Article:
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Museum recreates city's illegal gambling years

by Lindsey Wells | March 29, 2018 at 5:00 a.m.
The Sentinel-Record/Rebekah Hedges MUSEUM: A wax figurine of a cigarette girl leans over a card table in the History of Hot Springs Gambling Museum. The museum holds more than 10 card tables and is home to 80 refurbished slot machines.

In its heyday, Hot Springs was known as the site of the largest illegal gambling operation in the United States, and the city made national headlines in 1967 when Arkansas State Police and the Federal Bureau of Investigation launched a massive effort to shut it down.

Now, decades later, a metaphorical door to the past has been opened in the form of the History of Hot Springs Gambling Museum.

The museum, located at 3339-C Central Ave., is managed and co-owned by Lanny Beavers, Chris Hendrix and Tony Frazier. Almost 51 years ago, Frazier and his slot machine repair shop, Spa Amusement Co., were raided during the effort to cease illegal gambling in the Spa City. Today, Spa Amusement Co. is back in business and operates from within the museum, and Frazier is back to doing what he loves: repairing slot machines.

Photos dating back to the 1960s of Frazier, his shop and the raid can be seen on display in the museum. Frazier estimates that he owned 300-400 slot machines in the 1960s, some of which were stationed outside of his shop on the street, which was then located on Second Street.

Though Beavers and Hendrix were too young to remember the illegal gambling days in the city, they both are historians and avid collectors of Hot Springs history and have been for over 20 years. Everything on display in the gambling museum was either used in Hot Springs or is similar to what would have been used in Hot Springs.

Beavers and Hendrix opened the museum a year and a half ago.

"My family moved here in 1966, so I was too young to remember the casinos and the gambling, but I had always heard about it and I was always kind of agitated that there was no place that I could go look and see what it would have looked like back then," said Beavers. "So, when we were batting around and discussing this place, we all had a bunch of stuff and it really got to a point that I think our wives said, 'Get your stuff out,' so, with Tony's help, we recreated what a casino would have looked like in Hot Springs."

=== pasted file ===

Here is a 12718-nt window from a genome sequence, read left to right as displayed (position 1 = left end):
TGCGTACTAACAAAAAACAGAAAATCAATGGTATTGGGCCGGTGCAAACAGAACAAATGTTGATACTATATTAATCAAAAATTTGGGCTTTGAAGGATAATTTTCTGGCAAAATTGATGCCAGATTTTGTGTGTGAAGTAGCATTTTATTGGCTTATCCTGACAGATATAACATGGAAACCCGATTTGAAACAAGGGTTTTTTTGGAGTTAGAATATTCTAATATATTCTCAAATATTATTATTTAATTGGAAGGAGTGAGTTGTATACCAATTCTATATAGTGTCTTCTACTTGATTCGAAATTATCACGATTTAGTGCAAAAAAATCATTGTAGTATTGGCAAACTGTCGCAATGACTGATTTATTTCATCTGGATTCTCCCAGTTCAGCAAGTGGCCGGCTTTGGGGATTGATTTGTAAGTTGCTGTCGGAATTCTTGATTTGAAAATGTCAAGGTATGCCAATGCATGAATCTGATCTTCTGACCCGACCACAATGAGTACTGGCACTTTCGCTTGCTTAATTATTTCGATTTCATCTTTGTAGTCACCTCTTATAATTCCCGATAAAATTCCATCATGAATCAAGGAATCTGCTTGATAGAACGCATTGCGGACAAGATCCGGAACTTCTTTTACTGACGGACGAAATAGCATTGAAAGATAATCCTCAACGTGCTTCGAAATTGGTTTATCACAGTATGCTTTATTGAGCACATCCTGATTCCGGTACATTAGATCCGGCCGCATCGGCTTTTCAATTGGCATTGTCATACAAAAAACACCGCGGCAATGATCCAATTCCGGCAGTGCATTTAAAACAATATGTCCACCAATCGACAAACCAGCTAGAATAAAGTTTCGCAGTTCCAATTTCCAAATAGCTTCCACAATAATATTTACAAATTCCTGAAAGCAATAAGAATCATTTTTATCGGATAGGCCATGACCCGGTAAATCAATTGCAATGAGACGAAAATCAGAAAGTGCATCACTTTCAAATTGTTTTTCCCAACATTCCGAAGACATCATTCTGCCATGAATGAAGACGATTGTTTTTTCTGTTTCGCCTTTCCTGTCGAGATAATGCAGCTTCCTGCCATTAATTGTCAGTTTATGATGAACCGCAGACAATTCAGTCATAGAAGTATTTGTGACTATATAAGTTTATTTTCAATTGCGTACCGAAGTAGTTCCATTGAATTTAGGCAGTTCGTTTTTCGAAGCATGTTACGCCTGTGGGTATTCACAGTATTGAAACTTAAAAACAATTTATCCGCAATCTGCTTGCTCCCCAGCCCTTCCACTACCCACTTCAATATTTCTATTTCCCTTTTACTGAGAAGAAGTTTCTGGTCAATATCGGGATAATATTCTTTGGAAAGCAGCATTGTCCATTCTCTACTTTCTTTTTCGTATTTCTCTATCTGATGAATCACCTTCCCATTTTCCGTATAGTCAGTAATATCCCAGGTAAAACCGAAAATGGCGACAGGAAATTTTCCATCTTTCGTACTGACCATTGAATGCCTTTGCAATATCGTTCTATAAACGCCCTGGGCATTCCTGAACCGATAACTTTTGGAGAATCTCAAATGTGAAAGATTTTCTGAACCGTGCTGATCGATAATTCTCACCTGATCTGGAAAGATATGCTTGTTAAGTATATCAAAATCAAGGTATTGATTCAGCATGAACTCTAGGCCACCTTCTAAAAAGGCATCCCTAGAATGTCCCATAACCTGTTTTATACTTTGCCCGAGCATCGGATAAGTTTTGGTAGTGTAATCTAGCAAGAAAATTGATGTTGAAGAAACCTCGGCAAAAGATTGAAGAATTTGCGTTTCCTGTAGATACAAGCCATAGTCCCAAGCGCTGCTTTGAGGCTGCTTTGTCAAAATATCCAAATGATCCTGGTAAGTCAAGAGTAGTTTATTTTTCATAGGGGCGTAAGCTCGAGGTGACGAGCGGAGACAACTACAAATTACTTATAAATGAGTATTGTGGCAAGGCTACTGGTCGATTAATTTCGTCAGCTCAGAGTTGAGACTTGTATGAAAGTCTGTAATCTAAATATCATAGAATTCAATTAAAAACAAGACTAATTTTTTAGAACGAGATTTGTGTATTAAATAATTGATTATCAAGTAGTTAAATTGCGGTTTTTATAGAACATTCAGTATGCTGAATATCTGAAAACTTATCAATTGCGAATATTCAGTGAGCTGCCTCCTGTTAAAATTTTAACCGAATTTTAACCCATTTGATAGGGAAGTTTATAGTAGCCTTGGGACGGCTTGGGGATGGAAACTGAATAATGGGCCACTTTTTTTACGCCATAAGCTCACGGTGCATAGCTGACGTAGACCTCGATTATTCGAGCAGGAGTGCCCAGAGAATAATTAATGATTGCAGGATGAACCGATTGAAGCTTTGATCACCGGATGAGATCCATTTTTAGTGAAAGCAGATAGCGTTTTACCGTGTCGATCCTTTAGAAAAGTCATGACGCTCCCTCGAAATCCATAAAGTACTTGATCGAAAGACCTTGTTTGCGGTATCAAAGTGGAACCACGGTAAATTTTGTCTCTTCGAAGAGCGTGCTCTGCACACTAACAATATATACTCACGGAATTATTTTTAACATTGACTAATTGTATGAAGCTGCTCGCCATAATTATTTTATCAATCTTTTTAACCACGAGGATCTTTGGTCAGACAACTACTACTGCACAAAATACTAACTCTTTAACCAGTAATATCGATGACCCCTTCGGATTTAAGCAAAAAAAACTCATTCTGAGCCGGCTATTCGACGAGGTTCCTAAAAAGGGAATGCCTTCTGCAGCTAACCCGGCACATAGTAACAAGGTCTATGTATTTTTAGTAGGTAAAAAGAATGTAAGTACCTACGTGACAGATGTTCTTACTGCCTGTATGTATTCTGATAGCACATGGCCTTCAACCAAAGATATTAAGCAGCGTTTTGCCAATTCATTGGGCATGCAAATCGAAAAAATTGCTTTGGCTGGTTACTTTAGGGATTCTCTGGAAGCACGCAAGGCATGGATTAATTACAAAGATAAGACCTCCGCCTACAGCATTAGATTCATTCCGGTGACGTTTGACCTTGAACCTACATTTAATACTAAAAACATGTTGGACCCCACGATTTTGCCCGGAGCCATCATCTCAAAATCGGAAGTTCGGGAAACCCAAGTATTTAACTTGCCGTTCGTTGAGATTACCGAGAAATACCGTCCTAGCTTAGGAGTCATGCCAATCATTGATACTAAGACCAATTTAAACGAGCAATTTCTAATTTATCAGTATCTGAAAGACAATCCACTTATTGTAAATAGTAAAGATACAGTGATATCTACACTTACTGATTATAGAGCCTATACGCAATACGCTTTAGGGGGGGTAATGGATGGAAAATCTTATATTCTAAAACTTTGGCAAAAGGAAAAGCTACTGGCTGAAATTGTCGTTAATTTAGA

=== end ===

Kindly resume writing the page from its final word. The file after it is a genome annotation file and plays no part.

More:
They soon discovered that their space was not large enough to contain their collections, so they purchased a second space just a few doors down from the original space in the same shopping center. Now, the museum operates out of both locations.

With 80 working slot machines, over 10 gaming tables, and a vast collection of other memorabilia, Beavers said the History of Hot Springs Gambling Museum was born for future generations to "relive history."

"It's set up to relive history, to relive and bring back our past. We love this city and we just want to give it back," Beavers added. "Where else can you go to see a free, hands-on museum?"

There is no admission to enter the museum and patrons can try their hand at a variety of slot machines for free using the coins provided.

"Anybody can play them, but you have to use our money. You cannot use your own money because then it's considered gambling. You can play with our money. And they're not toys -- they were built for casinos," Beavers said.

Hendrix added that some of the museum's slot machines are 70-80 years old.

"These machines were built to withstand anything you could dish out because people would try to beat them, they'd get mad at them," Frazier said.

Beavers and Hendrix are constantly looking for items to add to their collections, and recently found a slot machine dating back to the 1960s.

"This one machine we just got recently, it's one of Tony's machines from back in the '60s. It's got his handwriting on the back of it. That was a pretty good find for us," Hendrix said.

The museum is also home to paraphernalia from, among others, The Southern Club, a casino and entertainment facility established in the late 1800s; the Vapors Club, a casino and nightclub established in the 1950s; Essex Park Racetrack, which operated in the early 1900s before it was destroyed by fire; the Belvedere Club; and Oaklawn Park.

Beavers and Hendrix consider themselves fortunate to have met Frazier, who Beavers describes as "the No. 1 historian in the city of Hot Springs."

"We call ourselves The Big Three," Beavers said. "What the three of us have done is we have gone back in time and we have brought 1966 back."

The museum is open from 10 a.m. to 6 p.m. Friday-Saturday, or by appointment.

Local on 03/29/2018

Print Headline: Museum recreates city's illegal gambling years

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